IDDQD, or How I Learned to Love Video Games
My parents never saw the value of video games. They were expensive, violent, and disruptive. “You already watch too much TV. If we buy you a video game system, you’ll be in front of that thing even more than you are now. Go outside!”
My only option was going to my friend’s house across the street. He had a Nintendo Entertainment System and a Commodore 64. I thought he was the luckiest person alive. His mom used to play Super Mario Brothers and Tetris with him! What a life. He used to connect his NES to his VCR and record game play sessions. When he was home sick from school, he would watch his game play videos.
There’s just one problem when your friend across the street lives in video game paradise – he will always be better than you. We used to play Super Mario Brothers 2 and swap the controller between lives. I tried my best to learn, but I could never quite master the timing. I would always die. It was embarrassing. No matter what I did, I never seemed to get any better. After a few too many wasted lives, I decided that it was more fun to watch than to play myself.
This created a feedback loop – when I did play, I was terrible. I would get frustrated and stop playing, which meant I would never get any better. My friend didn’t mind, it meant he got to play more. And like most young boys, he was happy to be the best at video games with me as his cheerleader. My only access to an NES was limited to visiting my friend across the street, so I never could get any better. The skill gap between me and my friend continued to grow. I reached the point where I had more fun watching than playing myself.
We always had a computer at home. My dad needed one for AutoCAD. Computers were productive! This was before printers were affordable, so using a computer for school work was impractical. I saw the computer like a sewing machine. It had a specific purpose, and that purpose was beyond the capabilities of a child.
We had some games, but those games were hard to control. We had a joystick but configuring the joystick was impossible. The buttons always seemed to malfunction and misfire. The stick would get locked in the bottom right corner. It was hard to play games. There was no Super Mario Brothers. There was no controller. You couldn’t play with your friends in the same way.
Everything changed when we upgraded the computer. The newest version of AutoCAD needed a better video card so we got a new computer and an upgraded video card. A VGA card, with 16 colours.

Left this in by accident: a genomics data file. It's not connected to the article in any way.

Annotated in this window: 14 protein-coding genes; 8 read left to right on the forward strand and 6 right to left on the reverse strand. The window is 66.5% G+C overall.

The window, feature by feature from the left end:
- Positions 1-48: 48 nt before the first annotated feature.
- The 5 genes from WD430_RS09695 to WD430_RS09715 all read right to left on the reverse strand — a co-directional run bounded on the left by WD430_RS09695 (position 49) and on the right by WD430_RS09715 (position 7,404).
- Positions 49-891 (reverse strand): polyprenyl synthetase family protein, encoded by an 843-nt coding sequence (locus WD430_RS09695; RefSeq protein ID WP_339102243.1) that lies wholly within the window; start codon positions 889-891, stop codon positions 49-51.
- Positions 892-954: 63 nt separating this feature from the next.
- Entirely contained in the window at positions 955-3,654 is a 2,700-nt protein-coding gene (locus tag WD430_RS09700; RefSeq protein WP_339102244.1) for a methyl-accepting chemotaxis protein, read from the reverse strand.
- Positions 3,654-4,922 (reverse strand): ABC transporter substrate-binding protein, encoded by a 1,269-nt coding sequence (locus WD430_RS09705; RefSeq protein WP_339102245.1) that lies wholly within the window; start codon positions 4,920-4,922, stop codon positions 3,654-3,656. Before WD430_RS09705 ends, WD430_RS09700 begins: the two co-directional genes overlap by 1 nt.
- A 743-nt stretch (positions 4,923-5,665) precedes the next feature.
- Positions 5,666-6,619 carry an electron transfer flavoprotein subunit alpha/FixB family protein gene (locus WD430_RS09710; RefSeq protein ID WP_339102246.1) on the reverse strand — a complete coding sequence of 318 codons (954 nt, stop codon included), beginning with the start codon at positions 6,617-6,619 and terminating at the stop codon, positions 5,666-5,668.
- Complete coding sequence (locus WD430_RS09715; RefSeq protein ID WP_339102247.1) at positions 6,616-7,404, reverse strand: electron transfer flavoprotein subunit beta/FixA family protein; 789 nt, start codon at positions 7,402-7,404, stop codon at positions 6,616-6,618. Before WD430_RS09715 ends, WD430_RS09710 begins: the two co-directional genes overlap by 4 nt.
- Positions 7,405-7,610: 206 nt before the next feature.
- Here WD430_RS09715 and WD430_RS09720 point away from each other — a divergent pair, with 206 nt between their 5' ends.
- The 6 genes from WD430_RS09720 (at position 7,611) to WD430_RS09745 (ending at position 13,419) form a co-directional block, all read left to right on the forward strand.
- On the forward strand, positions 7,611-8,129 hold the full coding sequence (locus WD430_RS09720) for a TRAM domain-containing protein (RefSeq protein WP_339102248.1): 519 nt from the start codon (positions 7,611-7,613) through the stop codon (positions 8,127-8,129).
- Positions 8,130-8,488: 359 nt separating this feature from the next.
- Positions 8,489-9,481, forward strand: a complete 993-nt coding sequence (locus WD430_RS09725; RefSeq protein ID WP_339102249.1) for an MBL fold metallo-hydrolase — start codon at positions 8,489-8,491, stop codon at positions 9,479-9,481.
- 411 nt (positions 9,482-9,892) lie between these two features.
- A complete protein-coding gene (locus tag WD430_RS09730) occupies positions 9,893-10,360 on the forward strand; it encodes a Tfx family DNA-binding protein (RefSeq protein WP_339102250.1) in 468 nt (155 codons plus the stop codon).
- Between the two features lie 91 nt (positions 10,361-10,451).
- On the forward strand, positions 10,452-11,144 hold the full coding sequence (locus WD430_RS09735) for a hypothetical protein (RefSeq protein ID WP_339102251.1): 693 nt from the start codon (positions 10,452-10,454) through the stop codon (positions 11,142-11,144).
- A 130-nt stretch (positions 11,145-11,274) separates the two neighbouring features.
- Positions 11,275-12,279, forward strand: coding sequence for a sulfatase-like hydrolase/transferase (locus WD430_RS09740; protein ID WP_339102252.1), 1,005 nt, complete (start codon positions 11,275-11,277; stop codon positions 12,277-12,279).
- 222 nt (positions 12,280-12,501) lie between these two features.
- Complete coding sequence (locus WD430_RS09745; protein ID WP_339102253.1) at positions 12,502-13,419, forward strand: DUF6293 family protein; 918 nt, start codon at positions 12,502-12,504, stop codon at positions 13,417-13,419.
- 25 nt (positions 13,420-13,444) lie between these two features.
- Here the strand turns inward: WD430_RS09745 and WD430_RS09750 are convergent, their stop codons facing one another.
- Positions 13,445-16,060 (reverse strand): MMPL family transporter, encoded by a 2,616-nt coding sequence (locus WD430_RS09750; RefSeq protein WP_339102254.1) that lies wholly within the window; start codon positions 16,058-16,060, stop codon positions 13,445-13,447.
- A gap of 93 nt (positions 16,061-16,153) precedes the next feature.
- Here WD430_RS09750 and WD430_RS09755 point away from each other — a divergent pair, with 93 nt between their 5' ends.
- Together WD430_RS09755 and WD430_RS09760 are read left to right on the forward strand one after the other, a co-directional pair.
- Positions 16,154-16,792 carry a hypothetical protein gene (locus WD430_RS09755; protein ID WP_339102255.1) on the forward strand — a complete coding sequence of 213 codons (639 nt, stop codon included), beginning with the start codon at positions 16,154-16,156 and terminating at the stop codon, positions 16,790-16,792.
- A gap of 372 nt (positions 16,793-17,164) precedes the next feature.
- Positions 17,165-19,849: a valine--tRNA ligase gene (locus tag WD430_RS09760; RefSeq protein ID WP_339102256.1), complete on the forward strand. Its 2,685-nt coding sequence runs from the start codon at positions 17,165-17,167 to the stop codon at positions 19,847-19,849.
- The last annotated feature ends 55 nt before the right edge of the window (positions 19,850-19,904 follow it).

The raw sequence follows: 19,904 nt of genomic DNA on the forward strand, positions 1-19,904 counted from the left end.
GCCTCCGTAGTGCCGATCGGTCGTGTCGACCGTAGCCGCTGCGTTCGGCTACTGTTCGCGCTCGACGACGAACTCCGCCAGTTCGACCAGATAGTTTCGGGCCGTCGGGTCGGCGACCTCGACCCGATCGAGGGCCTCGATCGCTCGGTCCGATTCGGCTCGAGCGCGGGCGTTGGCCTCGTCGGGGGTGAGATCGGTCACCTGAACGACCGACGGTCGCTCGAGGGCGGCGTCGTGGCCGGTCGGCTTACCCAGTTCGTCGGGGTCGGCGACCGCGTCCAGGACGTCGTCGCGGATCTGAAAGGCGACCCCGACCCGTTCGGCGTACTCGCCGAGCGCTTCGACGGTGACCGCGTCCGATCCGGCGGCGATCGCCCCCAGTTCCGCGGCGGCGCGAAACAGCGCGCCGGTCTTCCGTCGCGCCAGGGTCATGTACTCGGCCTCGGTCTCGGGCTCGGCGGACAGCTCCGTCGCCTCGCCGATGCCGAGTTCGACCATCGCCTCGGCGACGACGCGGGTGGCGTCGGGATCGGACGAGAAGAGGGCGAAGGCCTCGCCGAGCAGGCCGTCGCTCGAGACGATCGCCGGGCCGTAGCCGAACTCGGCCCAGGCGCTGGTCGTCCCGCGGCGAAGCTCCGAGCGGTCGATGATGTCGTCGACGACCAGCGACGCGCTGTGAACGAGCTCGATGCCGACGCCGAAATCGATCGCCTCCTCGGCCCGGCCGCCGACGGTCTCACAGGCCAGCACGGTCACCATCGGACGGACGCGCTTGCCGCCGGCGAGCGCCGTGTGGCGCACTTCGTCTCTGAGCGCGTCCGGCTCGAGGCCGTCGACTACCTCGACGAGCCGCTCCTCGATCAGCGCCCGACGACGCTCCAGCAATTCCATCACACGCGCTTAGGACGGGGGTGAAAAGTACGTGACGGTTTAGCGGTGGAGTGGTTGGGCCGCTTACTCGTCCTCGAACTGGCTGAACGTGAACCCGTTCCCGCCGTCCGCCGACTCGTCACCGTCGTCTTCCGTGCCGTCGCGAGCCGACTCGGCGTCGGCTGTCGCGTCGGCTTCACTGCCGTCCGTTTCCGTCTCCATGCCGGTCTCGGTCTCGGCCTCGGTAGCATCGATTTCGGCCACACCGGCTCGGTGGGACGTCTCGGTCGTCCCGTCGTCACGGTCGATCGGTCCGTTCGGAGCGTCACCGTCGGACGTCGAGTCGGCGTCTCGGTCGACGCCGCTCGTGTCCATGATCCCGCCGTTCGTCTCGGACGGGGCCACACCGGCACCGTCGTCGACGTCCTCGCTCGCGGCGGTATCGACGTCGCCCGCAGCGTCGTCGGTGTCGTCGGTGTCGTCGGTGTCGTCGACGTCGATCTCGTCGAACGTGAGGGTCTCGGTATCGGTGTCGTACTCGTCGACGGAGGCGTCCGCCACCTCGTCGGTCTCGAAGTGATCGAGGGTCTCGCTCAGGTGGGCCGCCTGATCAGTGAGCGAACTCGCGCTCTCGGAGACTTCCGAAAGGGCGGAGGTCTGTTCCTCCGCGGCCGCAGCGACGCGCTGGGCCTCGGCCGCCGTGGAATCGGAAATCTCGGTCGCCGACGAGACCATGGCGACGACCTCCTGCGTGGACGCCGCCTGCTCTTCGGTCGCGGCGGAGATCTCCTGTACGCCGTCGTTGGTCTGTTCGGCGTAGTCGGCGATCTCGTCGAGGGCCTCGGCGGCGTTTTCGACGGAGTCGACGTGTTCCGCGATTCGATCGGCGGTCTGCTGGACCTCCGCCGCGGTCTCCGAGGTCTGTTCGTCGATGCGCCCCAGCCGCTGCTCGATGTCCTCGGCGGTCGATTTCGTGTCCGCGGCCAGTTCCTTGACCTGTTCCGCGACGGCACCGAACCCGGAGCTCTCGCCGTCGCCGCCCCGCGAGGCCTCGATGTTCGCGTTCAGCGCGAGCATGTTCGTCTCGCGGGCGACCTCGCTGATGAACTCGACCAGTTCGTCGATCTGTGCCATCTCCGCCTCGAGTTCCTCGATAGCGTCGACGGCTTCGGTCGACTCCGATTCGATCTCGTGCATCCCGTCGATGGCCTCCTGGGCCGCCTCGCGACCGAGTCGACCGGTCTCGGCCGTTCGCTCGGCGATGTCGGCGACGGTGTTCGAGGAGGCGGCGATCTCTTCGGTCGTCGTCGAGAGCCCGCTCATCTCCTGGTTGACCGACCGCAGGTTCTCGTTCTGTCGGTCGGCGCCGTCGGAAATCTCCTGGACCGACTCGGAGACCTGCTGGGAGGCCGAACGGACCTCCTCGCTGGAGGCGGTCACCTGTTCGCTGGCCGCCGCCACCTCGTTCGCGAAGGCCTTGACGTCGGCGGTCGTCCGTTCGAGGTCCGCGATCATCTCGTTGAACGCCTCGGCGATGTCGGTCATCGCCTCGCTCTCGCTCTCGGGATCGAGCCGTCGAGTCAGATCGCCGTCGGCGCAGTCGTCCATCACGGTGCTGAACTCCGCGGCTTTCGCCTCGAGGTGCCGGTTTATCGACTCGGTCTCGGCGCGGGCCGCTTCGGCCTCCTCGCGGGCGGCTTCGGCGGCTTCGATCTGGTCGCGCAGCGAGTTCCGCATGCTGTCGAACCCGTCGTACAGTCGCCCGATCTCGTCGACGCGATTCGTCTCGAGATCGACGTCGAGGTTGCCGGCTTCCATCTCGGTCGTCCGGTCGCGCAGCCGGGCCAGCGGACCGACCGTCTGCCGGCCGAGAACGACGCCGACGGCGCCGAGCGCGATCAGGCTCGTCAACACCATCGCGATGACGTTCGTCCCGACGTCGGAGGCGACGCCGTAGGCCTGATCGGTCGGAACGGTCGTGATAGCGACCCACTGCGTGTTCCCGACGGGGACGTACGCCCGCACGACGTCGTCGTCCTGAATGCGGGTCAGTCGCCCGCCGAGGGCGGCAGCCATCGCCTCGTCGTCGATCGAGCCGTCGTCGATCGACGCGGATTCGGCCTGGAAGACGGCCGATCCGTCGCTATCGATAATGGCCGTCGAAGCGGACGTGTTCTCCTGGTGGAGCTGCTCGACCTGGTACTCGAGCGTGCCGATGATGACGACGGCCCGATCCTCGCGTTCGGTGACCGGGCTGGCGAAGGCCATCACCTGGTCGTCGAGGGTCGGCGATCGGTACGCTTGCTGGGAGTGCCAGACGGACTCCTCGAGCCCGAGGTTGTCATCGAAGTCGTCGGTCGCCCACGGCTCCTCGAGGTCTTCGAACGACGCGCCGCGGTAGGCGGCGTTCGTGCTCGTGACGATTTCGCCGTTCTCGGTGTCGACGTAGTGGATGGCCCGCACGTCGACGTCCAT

Budokan in CGA (credit to We Love Dos Games)
Budokan in VGA (credit to We Love Dos Games)
This was a major upgrade from CGA, which I called the crappy graphics adapter. We also got a 24 baud modem so we could download games from bulletin boards.
We downloaded a new shareware game called Doom. I had played Doom predecessor Wolfenstein, but Doom was something else. Wolfenstein was fun, Doom was a new reality. I remember the first time I heard the shotgun reload. I felt like the gun was in my hands. I needed that gun too – the monsters were terrifying.
Doom title screen
I loved Doom, but I struggled. Doom was hard, even on the easiest setting. I could pass the first few levels, but I felt overwhelmed quickly. I was still a kid, but I also didn’t have the video game training.
I asked my friend across the street to help me. He was so good at video games. He must be good at Doom. Unfortunately, he was lost without a controller. Keyboards were for typing not playing video games. He gave up, the same way I gave up playing Super Mario Brothers 2 at his house.
I’m not sure how I found out about cheating. It might have been my older cousin, it might have been a friend at school, it might have been at the local computer shop, but somehow I came across 5 beautiful letters. IDDQD. Entering IDDQD in Doom activates God mode. In God mode, players are immune to damage. You can’t die! Finally, I could get through the game.
God mode, indicated by the golden eyes
I had a hard time remembering the letters so I would sing them to myself, to the tune of Bingo. I-D-D-Q-D and God mode was his name-o. Doom went from being something I played for 20 minutes to something I played every day for weeks. I was finally having fun playing video games. I would play for hours and forget about anything else.
I learned something valuable with Doom – cheating is fun. Cheating let me practice, let me try out different ideas, and let me see what was possible. The only other option for learning effective strategies in the Doom era was strategy guides. Gameplay advantages seemed like closely guarded secrets. If you were lucky enough to meet someone who was an expert at a particular game, they often used their superiority to make you feel like a scrub. Cheating let me see what the master player would see.
Cheats are like using boilerplate code. Writing code from scratch is nearly impossible for a novice. Boilerplate provides a template to play around, to see how things work, to change a few variables and see how it renders. After playing around with boilerplate code, it’s easier to understand what you want to do and what you can do.
Cheating taught me how to love video games. I felt a sense of mastery, a sense of accomplishment. After building confidence using God mode in Doom, I started playing without cheats. I was more comfortable with the keyboard controls, more familiar with the weapons, more effective with my strategies. Doom went from an exercise in frustration to an experience of mastery.
I still cheat today. I like to use cheats on my first play through. I like to see what skills are most effective and what combinations work best together, what challenges are coming in later levels, and whether the gameplay mechanics remain compelling throughout the game. For me, great games require multiple play throughs. Cheating gives me a glimpse into what a game can do, and whether or not it’s worth more than one campaign.